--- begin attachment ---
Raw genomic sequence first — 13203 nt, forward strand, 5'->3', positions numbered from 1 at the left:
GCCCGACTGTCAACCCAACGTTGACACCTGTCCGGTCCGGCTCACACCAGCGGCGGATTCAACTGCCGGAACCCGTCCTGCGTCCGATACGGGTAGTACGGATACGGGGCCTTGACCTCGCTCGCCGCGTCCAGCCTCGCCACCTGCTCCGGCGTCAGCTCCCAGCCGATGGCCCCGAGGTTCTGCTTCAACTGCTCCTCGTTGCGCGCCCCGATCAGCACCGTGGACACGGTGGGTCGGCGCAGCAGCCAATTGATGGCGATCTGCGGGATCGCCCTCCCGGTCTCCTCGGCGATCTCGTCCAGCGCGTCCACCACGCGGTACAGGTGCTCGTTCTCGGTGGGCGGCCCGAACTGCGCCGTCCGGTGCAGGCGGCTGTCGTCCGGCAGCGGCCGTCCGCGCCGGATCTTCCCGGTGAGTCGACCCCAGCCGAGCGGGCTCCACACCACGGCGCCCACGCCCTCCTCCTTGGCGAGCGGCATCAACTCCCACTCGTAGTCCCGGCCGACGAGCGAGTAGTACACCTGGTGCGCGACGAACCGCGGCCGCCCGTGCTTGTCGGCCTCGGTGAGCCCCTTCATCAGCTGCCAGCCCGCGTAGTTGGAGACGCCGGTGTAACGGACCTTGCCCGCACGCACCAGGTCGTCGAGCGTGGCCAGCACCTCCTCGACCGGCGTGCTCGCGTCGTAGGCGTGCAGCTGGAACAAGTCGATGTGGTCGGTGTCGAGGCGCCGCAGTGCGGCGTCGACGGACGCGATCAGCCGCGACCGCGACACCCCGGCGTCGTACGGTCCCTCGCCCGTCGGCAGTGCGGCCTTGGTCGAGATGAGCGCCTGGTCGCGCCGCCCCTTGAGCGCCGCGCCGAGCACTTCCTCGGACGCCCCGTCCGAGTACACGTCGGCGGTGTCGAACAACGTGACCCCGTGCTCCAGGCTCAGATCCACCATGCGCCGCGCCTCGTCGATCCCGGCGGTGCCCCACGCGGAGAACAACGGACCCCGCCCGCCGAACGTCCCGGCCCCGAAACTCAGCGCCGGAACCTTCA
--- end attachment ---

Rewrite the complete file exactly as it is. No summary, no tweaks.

Raw genomic sequence first — 13203 nt, forward strand, 5'->3', positions numbered from 1 at the left:
GCCCGACTGTCAACCCAACGTTGACACCTGTCCGGTCCGGCTCACACCAGCGGCGGATTCAACTGCCGGAACCCGTCCTGCGTCCGATACGGGTAGTACGGATACGGGGCCTTGACCTCGCTCGCCGCGTCCAGCCTCGCCACCTGCTCCGGCGTCAGCTCCCAGCCGATGGCCCCGAGGTTCTGCTTCAACTGCTCCTCGTTGCGCGCCCCGATCAGCACCGTGGACACGGTGGGTCGGCGCAGCAGCCAATTGATGGCGATCTGCGGGATCGCCCTCCCGGTCTCCTCGGCGATCTCGTCCAGCGCGTCCACCACGCGGTACAGGTGCTCGTTCTCGGTGGGCGGCCCGAACTGCGCCGTCCGGTGCAGGCGGCTGTCGTCCGGCAGCGGCCGTCCGCGCCGGATCTTCCCGGTGAGTCGACCCCAGCCGAGCGGGCTCCACACCACGGCGCCCACGCCCTCCTCCTTGGCGAGCGGCATCAACTCCCACTCGTAGTCCCGGCCGACGAGCGAGTAGTACACCTGGTGCGCGACGAACCGCGGCCGCCCGTGCTTGTCGGCCTCGGTGAGCCCCTTCATCAGCTGCCAGCCCGCGTAGTTGGAGACGCCGGTGTAACGGACCTTGCCCGCACGCACCAGGTCGTCGAGCGTGGCCAGCACCTCCTCGACCGGCGTGCTCGCGTCGTAGGCGTGCAGCTGGAACAAGTCGATGTGGTCGGTGTCGAGGCGCCGCAGTGCGGCGTCGACGGACGCGATCAGCCGCGACCGCGACACCCCGGCGTCGTACGGTCCCTCGCCCGTCGGCAGTGCGGCCTTGGTCGAGATGAGCGCCTGGTCGCGCCGCCCCTTGAGCGCCGCGCCGAGCACTTCCTCGGACGCCCCGTCCGAGTACACGTCGGCGGTGTCGAACAACGTGACCCCGTGCTCCAGGCTCAGATCCACCATGCGCCGCGCCTCGTCGATCCCGGCGGTGCCCCACGCGGAGAACAACGGACCCCGCCCGCCGAACGTCCCGGCCCCGAAACTCAGCGCCGGAACCTTCA